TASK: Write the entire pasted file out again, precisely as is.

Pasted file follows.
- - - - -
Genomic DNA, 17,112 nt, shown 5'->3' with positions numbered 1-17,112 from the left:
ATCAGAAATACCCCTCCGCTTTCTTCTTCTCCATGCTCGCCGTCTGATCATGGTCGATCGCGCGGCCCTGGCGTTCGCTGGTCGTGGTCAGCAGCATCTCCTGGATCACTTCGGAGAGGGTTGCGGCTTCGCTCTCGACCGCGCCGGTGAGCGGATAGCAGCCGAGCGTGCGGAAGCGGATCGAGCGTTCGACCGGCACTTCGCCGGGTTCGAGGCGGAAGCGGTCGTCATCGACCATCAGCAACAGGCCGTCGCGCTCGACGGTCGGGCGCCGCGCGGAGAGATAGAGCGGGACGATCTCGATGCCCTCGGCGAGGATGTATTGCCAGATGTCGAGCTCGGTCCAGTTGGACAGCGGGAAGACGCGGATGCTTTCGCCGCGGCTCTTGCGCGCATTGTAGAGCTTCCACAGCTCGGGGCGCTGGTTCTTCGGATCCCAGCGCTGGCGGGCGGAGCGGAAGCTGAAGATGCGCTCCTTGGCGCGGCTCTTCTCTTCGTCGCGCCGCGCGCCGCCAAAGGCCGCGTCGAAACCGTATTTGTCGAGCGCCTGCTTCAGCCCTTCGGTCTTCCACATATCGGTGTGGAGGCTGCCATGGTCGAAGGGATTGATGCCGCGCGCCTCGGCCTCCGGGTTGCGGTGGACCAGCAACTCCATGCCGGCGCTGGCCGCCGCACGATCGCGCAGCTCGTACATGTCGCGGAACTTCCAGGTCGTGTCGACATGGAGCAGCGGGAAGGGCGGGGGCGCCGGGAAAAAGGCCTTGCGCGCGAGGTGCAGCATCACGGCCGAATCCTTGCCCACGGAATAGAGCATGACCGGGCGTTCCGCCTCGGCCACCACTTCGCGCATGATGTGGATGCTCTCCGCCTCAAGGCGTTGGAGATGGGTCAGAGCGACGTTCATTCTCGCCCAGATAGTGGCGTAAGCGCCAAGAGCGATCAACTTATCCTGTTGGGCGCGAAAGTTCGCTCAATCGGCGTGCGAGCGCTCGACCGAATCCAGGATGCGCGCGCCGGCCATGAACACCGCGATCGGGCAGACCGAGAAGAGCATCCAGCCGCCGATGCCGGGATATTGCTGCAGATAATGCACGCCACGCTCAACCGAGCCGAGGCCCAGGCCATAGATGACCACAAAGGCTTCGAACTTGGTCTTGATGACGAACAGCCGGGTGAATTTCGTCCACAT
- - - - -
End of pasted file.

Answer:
Genomic DNA, 17,112 nt, shown 5'->3' with positions numbered 1-17,112 from the left:
ATCAGAAATACCCCTCCGCTTTCTTCTTCTCCATGCTCGCCGTCTGATCATGGTCGATCGCGCGGCCCTGGCGTTCGCTGGTCGTGGTCAGCAGCATCTCCTGGATCACTTCGGAGAGGGTTGCGGCTTCGCTCTCGACCGCGCCGGTGAGCGGATAGCAGCCGAGCGTGCGGAAGCGGATCGAGCGTTCGACCGGCACTTCGCCGGGTTCGAGGCGGAAGCGGTCGTCATCGACCATCAGCAACAGGCCGTCGCGCTCGACGGTCGGGCGCCGCGCGGAGAGATAGAGCGGGACGATCTCGATGCCCTCGGCGAGGATGTATTGCCAGATGTCGAGCTCGGTCCAGTTGGACAGCGGGAAGACGCGGATGCTTTCGCCGCGGCTCTTGCGCGCATTGTAGAGCTTCCACAGCTCGGGGCGCTGGTTCTTCGGATCCCAGCGCTGGCGGGCGGAGCGGAAGCTGAAGATGCGCTCCTTGGCGCGGCTCTTCTCTTCGTCGCGCCGCGCGCCGCCAAAGGCCGCGTCGAAACCGTATTTGTCGAGCGCCTGCTTCAGCCCTTCGGTCTTCCACATATCGGTGTGGAGGCTGCCATGGTCGAAGGGATTGATGCCGCGCGCCTCGGCCTCCGGGTTGCGGTGGACCAGCAACTCCATGCCGGCGCTGGCCGCCGCACGATCGCGCAGCTCGTACATGTCGCGGAACTTCCAGGTCGTGTCGACATGGAGCAGCGGGAAGGGCGGGGGCGCCGGGAAAAAGGCCTTGCGCGCGAGGTGCAGCATCACGGCCGAATCCTTGCCCACGGAATAGAGCATGACCGGGCGTTCCGCCTCGGCCACCACTTCGCGCATGATGTGGATGCTCTCCGCCTCAAGGCGTTGGAGATGGGTCAGAGCGACGTTCATTCTCGCCCAGATAGTGGCGTAAGCGCCAAGAGCGATCAACTTATCCTGTTGGGCGCGAAAGTTCGCTCAATCGGCGTGCGAGCGCTCGACCGAATCCAGGATGCGCGCGCCGGCCATGAACACCGCGATCGGGCAGACCGAGAAGAGCATCCAGCCGCCGATGCCGGGATATTGCTGCAGATAATGCACGCCACGCTCAACCGAGCCGAGGCCCAGGCCATAGATGACCACAAAGGCTTCGAACTTGGTCTTGATGACGAACAGCCGGGTGAATTTCGTCCACAT